Presenting a diverse and dazzling collection from all over the continent, from Morocco to Zimbabwe, Uganda to Kenya. Helon Habila focuses on younger, newer writers - contrasted with some of their older, more established peers - to give a fascinating picture of a new and more liberated Africa. These writers are characterized by their engagement with the wider world and the opportunities offered by the end of apartheid, the end of civil wars and dictatorships, and the possibilities of free movement. Their work is inspired by travel and exile. They are liberated, global and expansive.
Sunny Nwazue is back in this gripping sequel to Nnedi Okorafor's What Sunny Saw in the Flames. Sunny has settled into life at the Leopard Society, with friends Orlu, Chichi and Sasha. Her magic powers continue to grow under the tutelage of her mentor Sugar Cream, as Sunny studies her strange Nsidi book and begins to understand her spirit face, Anyanwu. But Sunny cannot escape from her destiny, and she soon finds she must travel to the shadowy town of Osisi. The journey is fraught with danger, taking Sunny through unseen worlds, and awaiting her is a battle to determine humanity's fate.
Obwohl Rassismus in allen Bereichen der deutschen Gesellschaft wirkt, ist es nicht leicht, über ihn zu sprechen. Keiner möchte rassistisch sein, und viele Menschen scheuen sich vor dem Begriff. Das Buch begleitet die Leser*innen bei ihrer mitunter ersten Auseinandersetzung mit Rassismus und tut dies ohne erhobenen Zeigefinger.
In the early 1980s, a pharmaceutical company administers an unethical drug trial to residents of the Niger Delta village of Kreektown. When children die as a result of the trial, the dominoes of language extinction and cultural collapse begin to topple. Decades later the end looms for the Menai people. Continents-apart twin brothers separated at birth, an excommunicated daughter living an urbane life with her doctor husband, and an infamous vigilante are among the indelible characters whose lives are shaped by this collective tragedy.
A manifesto from one of America's most influential activists which disrupts political, economic, and social norms by reimagining the Black Radical Tradition.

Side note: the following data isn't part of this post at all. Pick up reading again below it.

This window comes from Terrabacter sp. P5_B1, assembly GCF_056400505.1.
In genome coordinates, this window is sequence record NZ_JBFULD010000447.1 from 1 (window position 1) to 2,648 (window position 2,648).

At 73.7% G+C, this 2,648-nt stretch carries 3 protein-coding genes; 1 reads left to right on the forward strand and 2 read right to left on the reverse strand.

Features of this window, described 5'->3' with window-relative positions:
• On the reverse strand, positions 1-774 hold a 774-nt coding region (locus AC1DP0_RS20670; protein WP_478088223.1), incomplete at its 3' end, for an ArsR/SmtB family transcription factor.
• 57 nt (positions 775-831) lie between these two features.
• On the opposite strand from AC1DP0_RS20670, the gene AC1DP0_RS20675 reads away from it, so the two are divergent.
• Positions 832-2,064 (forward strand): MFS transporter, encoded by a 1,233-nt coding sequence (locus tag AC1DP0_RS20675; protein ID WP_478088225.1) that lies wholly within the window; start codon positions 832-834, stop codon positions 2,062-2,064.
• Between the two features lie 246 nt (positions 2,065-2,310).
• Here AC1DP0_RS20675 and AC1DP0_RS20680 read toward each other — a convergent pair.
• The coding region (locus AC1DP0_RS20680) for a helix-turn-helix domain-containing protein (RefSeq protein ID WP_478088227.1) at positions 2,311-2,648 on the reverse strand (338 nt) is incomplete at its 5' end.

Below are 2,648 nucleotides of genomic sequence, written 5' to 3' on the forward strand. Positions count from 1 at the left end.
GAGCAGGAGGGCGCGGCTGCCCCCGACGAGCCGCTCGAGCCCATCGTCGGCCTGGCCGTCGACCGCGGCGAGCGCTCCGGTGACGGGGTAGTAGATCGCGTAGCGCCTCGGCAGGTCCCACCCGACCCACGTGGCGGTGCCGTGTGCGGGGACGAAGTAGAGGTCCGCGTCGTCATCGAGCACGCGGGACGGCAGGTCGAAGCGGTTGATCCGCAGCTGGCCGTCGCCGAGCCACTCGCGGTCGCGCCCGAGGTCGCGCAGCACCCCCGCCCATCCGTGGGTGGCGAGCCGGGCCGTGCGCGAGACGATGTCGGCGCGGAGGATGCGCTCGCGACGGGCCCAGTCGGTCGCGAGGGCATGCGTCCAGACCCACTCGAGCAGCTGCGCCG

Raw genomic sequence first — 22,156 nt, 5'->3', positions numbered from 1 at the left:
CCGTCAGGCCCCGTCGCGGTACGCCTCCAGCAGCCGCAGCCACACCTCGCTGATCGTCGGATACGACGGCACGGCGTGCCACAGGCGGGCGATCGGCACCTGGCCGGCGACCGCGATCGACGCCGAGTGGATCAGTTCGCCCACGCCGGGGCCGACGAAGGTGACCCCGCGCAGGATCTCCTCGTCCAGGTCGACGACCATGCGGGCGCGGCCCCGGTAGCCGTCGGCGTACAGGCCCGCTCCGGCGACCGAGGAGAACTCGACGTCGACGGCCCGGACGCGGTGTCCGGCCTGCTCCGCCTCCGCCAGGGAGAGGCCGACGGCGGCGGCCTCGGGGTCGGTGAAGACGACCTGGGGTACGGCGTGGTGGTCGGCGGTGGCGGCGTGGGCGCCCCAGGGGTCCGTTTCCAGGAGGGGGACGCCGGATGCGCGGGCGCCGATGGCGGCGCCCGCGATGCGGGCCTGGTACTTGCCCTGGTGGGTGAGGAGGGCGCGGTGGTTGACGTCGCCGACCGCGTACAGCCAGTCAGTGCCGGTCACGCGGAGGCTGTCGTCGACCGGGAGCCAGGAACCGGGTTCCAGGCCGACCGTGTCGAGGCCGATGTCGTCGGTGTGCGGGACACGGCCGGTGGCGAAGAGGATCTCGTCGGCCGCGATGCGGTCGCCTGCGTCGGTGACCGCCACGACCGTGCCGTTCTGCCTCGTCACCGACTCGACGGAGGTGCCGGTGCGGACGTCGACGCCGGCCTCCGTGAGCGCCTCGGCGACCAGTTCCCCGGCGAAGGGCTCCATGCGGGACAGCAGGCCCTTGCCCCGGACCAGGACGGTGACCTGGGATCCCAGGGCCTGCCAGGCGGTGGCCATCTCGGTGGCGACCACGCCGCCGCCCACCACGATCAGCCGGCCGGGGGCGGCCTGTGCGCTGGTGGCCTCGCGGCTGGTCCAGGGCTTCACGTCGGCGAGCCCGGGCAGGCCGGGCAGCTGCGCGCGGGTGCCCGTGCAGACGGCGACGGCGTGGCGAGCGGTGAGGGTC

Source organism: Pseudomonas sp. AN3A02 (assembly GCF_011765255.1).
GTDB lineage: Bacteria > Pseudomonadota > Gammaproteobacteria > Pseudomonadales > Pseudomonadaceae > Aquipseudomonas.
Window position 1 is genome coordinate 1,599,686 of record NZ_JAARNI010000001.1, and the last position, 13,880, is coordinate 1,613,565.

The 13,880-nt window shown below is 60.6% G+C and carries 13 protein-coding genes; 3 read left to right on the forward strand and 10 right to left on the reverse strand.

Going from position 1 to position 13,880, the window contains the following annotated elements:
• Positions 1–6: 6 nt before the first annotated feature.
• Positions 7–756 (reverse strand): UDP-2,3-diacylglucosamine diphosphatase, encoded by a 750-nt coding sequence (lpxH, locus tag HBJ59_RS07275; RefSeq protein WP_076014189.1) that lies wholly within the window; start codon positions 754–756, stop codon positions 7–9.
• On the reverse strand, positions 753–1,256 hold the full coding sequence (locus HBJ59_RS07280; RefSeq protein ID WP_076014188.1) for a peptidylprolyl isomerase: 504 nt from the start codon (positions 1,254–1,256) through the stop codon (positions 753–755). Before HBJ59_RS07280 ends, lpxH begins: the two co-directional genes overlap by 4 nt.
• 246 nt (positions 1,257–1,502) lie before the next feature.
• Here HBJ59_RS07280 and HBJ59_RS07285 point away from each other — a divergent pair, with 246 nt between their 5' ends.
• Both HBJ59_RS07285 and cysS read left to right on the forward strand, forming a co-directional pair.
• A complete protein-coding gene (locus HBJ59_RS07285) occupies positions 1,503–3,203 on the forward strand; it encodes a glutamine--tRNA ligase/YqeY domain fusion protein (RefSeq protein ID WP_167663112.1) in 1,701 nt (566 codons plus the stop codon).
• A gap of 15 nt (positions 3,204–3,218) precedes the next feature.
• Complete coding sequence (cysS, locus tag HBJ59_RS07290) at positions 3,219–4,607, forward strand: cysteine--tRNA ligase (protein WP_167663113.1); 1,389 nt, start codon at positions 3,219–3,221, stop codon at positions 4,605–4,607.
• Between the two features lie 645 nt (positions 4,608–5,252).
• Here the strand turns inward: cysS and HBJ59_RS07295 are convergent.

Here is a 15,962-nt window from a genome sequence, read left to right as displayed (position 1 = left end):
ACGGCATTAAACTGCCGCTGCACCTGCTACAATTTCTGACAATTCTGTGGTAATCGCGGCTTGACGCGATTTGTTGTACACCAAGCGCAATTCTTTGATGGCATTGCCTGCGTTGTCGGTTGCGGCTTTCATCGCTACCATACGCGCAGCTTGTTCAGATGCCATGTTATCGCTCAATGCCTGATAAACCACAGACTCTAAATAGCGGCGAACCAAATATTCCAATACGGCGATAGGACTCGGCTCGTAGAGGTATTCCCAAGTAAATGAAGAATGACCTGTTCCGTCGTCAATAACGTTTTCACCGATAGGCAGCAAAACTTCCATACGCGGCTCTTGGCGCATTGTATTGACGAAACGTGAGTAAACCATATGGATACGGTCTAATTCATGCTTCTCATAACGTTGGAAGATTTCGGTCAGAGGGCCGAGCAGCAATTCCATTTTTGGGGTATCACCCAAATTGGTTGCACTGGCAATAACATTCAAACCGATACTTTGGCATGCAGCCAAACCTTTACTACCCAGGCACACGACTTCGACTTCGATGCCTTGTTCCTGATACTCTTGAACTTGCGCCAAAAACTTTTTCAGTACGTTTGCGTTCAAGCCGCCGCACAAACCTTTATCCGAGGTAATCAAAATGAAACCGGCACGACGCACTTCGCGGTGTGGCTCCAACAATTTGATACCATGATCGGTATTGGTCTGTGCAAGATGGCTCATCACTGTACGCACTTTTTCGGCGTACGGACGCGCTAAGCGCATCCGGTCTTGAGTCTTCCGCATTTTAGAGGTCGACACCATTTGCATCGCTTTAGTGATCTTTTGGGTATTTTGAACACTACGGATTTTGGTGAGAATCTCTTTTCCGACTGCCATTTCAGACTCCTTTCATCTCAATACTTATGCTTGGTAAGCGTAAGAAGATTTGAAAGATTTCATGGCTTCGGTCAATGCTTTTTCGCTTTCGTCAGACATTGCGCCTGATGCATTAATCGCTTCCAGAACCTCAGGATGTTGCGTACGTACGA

These two witty and perceptive social dramas are sympathetic and honest explorations of the conflicts between the individualism of westernised culture and the social traditions of Africa. Both plays have been performed throughout the world. Ama Ata Aidoo is Ghana's foremost playwright, poet and novelist, and has published many works. She has held distinguished appointments in Ghana and the USA and is currently Executive Director of Mbaasem, a foundation to support African women writers and their work.
White Girls, Hilton Als’s first book since The Women 16 years ago, finds one of The New Yorker's boldest cultural critics deftly weaving together his brilliant analyses of literature, art, and music with fearless insights on race, gender, and history. The result is an extraordinary, complex portrait of “white girls,” as Als dubs them—an expansive but precise category that encompasses figures as diverse as Truman Capote and Louise Brooks, Michael Jackson and Flannery O’Connor.
Auf einer idyllischen Waldlichtung nahe Algier liegt verführerisch und auffällig geschminkt eine attraktive junge Frau. Brutal ermordet! Der kriminalistische Suchtrupp um Kommissarin Nora Bilal tappt lange im Dunkeln. Die Recherche, die in bewährter Khadra-Manier quer durch alle Schichten der algerischen Gesellschaft führt, von den Villen der Mächtigen, den Privatclubs und Edelrestaurants der Schickeria bis in die Elendsquartiere, ist reich an unerwarteten Wendungen.